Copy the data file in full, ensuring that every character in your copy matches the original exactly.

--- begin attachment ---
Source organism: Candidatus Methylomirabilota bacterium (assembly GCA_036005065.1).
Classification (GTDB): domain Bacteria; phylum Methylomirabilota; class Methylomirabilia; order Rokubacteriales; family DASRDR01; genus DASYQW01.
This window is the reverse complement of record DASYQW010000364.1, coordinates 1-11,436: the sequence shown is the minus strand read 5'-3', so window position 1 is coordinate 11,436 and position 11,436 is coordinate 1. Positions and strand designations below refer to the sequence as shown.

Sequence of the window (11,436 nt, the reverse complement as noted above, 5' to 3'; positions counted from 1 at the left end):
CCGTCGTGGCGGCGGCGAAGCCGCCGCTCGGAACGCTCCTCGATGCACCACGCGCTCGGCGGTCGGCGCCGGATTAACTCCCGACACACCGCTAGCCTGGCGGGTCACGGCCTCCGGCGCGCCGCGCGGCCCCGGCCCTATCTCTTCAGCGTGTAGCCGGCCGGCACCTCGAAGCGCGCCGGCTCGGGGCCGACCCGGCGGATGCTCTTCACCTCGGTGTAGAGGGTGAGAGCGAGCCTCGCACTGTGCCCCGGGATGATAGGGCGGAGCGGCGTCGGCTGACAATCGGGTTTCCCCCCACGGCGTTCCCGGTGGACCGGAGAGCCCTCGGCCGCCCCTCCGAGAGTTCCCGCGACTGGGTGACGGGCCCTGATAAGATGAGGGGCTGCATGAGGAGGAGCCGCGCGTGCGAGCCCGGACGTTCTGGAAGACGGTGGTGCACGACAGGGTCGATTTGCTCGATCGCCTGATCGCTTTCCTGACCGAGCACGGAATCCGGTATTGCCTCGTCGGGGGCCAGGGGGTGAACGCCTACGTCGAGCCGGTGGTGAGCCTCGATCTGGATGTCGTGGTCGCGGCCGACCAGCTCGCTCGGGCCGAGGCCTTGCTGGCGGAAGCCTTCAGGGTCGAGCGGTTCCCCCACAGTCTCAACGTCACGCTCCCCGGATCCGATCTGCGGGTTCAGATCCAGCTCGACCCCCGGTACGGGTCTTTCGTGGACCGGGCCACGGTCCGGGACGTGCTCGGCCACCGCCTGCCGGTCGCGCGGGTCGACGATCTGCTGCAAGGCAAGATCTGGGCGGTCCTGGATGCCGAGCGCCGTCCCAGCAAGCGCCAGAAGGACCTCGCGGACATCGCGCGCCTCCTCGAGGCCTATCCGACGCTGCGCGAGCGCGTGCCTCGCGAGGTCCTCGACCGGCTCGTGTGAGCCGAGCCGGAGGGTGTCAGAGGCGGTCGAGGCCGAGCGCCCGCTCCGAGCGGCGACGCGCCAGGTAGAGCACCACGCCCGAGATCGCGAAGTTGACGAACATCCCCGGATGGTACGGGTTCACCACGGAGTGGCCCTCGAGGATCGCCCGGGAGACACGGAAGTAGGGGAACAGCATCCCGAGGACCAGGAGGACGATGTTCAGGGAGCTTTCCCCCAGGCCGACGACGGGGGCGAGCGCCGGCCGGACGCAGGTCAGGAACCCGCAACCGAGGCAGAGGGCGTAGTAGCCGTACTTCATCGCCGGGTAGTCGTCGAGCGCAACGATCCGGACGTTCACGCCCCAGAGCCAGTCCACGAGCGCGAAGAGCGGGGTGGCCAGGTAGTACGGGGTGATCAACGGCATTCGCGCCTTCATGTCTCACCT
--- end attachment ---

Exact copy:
Source organism: Candidatus Methylomirabilota bacterium (assembly GCA_036005065.1).
Classification (GTDB): domain Bacteria; phylum Methylomirabilota; class Methylomirabilia; order Rokubacteriales; family DASRDR01; genus DASYQW01.
This window is the reverse complement of record DASYQW010000364.1, coordinates 1-11,436: the sequence shown is the minus strand read 5'-3', so window position 1 is coordinate 11,436 and position 11,436 is coordinate 1. Positions and strand designations below refer to the sequence as shown.

Sequence of the window (11,436 nt, the reverse complement as noted above, 5' to 3'; positions counted from 1 at the left end):
CCGTCGTGGCGGCGGCGAAGCCGCCGCTCGGAACGCTCCTCGATGCACCACGCGCTCGGCGGTCGGCGCCGGATTAACTCCCGACACACCGCTAGCCTGGCGGGTCACGGCCTCCGGCGCGCCGCGCGGCCCCGGCCCTATCTCTTCAGCGTGTAGCCGGCCGGCACCTCGAAGCGCGCCGGCTCGGGGCCGACCCGGCGGATGCTCTTCACCTCGGTGTAGAGGGTGAGAGCGAGCCTCGCACTGTGCCCCGGGATGATAGGGCGGAGCGGCGTCGGCTGACAATCGGGTTTCCCCCCACGGCGTTCCCGGTGGACCGGAGAGCCCTCGGCCGCCCCTCCGAGAGTTCCCGCGACTGGGTGACGGGCCCTGATAAGATGAGGGGCTGCATGAGGAGGAGCCGCGCGTGCGAGCCCGGACGTTCTGGAAGACGGTGGTGCACGACAGGGTCGATTTGCTCGATCGCCTGATCGCTTTCCTGACCGAGCACGGAATCCGGTATTGCCTCGTCGGGGGCCAGGGGGTGAACGCCTACGTCGAGCCGGTGGTGAGCCTCGATCTGGATGTCGTGGTCGCGGCCGACCAGCTCGCTCGGGCCGAGGCCTTGCTGGCGGAAGCCTTCAGGGTCGAGCGGTTCCCCCACAGTCTCAACGTCACGCTCCCCGGATCCGATCTGCGGGTTCAGATCCAGCTCGACCCCCGGTACGGGTCTTTCGTGGACCGGGCCACGGTCCGGGACGTGCTCGGCCACCGCCTGCCGGTCGCGCGGGTCGACGATCTGCTGCAAGGCAAGATCTGGGCGGTCCTGGATGCCGAGCGCCGTCCCAGCAAGCGCCAGAAGGACCTCGCGGACATCGCGCGCCTCCTCGAGGCCTATCCGACGCTGCGCGAGCGCGTGCCTCGCGAGGTCCTCGACCGGCTCGTGTGAGCCGAGCCGGAGGGTGTCAGAGGCGGTCGAGGCCGAGCGCCCGCTCCGAGCGGCGACGCGCCAGGTAGAGCACCACGCCCGAGATCGCGAAGTTGACGAACATCCCCGGATGGTACGGGTTCACCACGGAGTGGCCCTCGAGGATCGCCCGGGAGACACGGAAGTAGGGGAACAGCATCCCGAGGACCAGGAGGACGATGTTCAGGGAGCTTTCCCCCAGGCCGACGACGGGGGCGAGCGCCGGCCGGACGCAGGTCAGGAACCCGCAACCGAGGCAGAGGGCGTAGTAGCCGTACTTCATCGCCGGGTAGTCGTCGAGCGCAACGATCCGGACGTTCACGCCCCAGAGCCAGTCCACGAGCGCGAAGAGCGGGGTGGCCAGGTAGTACGGGGTGATCAACGGCATTCGCGCCTTCATGTCTCACCT